And, Slater has receipts.
“We’ve been able to win,” he continued. “Our last two years we’ve been mediocre, which is highly unusual for us.” He’s no doubt referring to 2018 and 2019, when his teams finished 5-5. “But being able to win while getting a good education has been special.”
Coaches don’t become great without great players, and Slater has had a good number of them. Quarterback Jacary Atkinson is at the top of that list.
Atkinson led the Golden Tigers to that 12-0 season and a Black college national championship in 2007, while being named to the SBN Sports Black College All-American Team. He was selected as the SIAC Offensive Player of the Year and was the conference leader in passing yards (2,979), passing touchdowns (34) and total offense (276.6 yards a game).
“Jacary Atkinson was one of the best players I’ve ever coached,” Slater said proudly. “He started out being coached by [former Auburn and NFL quarterback] Dameyune Craig, who was our first quarterback coach when I first took the job. Dameyune is at Texas A&M now [as wide receivers coach]. That makes you feel good, too. It lets you know you’re a pretty good judge of character.
“Jacary was a mechanical engineer. He could see the whole field. He was an awesome player, good person and a good kid.”
Slater’s record at Tuskegee is 120-39 – numbers he never dreamed of compiling after succeeding Rick Comegy in 2006.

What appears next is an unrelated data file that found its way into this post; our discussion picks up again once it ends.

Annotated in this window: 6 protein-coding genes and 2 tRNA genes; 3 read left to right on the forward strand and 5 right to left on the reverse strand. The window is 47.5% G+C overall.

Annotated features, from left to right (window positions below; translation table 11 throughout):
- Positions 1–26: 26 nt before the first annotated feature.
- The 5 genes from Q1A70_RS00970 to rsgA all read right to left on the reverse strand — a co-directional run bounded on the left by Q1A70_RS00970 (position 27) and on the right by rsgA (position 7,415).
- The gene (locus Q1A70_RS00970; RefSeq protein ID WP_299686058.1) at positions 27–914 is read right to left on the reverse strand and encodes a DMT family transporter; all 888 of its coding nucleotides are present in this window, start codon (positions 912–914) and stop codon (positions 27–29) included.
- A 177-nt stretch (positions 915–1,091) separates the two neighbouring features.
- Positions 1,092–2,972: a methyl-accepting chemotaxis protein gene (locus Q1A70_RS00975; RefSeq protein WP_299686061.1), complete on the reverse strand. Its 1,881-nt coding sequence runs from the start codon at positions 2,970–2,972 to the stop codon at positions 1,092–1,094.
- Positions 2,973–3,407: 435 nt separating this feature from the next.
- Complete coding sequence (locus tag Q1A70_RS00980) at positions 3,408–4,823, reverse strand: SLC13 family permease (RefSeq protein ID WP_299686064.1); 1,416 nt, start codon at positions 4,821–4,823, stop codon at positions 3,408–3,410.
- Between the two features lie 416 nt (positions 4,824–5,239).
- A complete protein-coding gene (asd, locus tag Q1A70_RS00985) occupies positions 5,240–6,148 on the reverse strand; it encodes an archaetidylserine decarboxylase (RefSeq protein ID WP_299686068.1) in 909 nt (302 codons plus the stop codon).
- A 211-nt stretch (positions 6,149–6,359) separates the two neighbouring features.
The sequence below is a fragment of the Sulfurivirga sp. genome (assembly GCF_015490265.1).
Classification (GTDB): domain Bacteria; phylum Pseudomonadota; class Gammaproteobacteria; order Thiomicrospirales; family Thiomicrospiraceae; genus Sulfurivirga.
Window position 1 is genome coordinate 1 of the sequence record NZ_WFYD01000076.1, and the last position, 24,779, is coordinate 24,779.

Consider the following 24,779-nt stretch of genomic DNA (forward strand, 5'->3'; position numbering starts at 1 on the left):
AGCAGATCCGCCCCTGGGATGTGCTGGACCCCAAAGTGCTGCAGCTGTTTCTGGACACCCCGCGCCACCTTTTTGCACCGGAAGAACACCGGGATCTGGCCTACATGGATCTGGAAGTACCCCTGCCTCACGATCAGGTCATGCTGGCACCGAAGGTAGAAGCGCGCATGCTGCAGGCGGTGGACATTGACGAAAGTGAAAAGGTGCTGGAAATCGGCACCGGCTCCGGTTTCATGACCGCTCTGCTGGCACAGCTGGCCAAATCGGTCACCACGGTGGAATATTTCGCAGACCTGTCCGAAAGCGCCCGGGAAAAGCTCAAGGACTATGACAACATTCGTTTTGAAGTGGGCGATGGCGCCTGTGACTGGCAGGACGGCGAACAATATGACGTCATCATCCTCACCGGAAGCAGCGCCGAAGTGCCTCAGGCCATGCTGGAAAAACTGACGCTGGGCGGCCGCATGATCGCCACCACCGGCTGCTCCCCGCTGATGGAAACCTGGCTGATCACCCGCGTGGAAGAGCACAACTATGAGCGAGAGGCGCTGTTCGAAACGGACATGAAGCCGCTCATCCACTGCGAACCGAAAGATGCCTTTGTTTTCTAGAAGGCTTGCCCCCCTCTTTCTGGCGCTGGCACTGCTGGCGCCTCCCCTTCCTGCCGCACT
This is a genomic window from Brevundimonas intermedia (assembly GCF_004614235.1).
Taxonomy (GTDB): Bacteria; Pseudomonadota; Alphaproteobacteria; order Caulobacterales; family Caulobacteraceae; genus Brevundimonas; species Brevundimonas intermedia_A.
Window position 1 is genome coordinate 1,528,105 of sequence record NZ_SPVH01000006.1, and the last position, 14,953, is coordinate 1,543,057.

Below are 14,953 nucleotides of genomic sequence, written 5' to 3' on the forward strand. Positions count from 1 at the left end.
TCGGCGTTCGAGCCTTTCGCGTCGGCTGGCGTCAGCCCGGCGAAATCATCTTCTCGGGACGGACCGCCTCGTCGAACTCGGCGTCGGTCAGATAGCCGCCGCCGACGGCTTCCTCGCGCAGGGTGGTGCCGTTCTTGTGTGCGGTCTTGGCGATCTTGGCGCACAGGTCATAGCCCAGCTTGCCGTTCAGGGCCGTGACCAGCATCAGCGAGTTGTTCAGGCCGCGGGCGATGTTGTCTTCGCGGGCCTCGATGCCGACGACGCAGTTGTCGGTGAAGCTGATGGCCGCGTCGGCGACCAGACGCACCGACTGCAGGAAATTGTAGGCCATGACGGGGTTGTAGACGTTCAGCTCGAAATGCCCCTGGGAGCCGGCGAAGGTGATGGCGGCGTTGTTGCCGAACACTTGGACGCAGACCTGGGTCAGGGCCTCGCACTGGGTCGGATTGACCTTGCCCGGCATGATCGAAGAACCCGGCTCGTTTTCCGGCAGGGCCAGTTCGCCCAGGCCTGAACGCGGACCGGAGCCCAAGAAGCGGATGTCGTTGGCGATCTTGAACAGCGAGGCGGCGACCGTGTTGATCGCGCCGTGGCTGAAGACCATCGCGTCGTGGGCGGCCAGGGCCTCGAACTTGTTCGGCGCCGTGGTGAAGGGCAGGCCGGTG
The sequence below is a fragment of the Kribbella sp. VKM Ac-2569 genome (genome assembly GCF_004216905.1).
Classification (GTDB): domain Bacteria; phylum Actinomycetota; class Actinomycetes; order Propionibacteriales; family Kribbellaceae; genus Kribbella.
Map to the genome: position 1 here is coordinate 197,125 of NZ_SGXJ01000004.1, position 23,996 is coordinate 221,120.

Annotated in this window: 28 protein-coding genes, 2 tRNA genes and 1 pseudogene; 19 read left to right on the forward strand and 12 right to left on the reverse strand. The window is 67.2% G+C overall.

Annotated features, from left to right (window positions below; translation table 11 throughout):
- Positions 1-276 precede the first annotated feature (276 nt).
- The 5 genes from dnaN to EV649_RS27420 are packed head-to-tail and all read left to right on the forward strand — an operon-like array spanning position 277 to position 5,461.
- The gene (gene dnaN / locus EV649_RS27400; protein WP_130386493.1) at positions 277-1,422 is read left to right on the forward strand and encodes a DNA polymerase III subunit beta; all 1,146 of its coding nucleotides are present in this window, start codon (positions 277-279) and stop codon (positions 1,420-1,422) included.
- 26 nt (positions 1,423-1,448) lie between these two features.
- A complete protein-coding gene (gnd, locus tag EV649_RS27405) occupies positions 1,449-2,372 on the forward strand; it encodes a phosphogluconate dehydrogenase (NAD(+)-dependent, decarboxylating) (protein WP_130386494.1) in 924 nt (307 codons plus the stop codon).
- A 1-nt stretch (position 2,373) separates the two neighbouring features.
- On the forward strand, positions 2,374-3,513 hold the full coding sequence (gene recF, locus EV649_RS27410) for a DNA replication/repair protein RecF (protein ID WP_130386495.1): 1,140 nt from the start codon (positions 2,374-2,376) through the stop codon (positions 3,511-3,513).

Comegy coached the program from 1996 to 2005 – compiling a 90-26 record during his 10 seasons, which included four victories in the Pioneer Bowl.
But Tuskegee is accustomed to football coaching excellence.
The Golden Tigers’ most decorated mentor was Cleve Abbott, head coach from 1923 to 1954. In 32 seasons, Abbott had a 202-97-27 record with six Black college national championships and six undefeated seasons.
“Coach Abbott was here a long time,” Slater said. “He had a lot of championships. Coach Comegy is a great coach; I was fortunate to come behind him. He left some good players that really helped – especially at the beginning of my time.”
Slater will tell anyone who asks that success wasn’t handed to him. He started his college coaching career at Troy University, where he spent eight years as an assistant. Troy won two NCAA Division II national championships, in 1984 and 1987.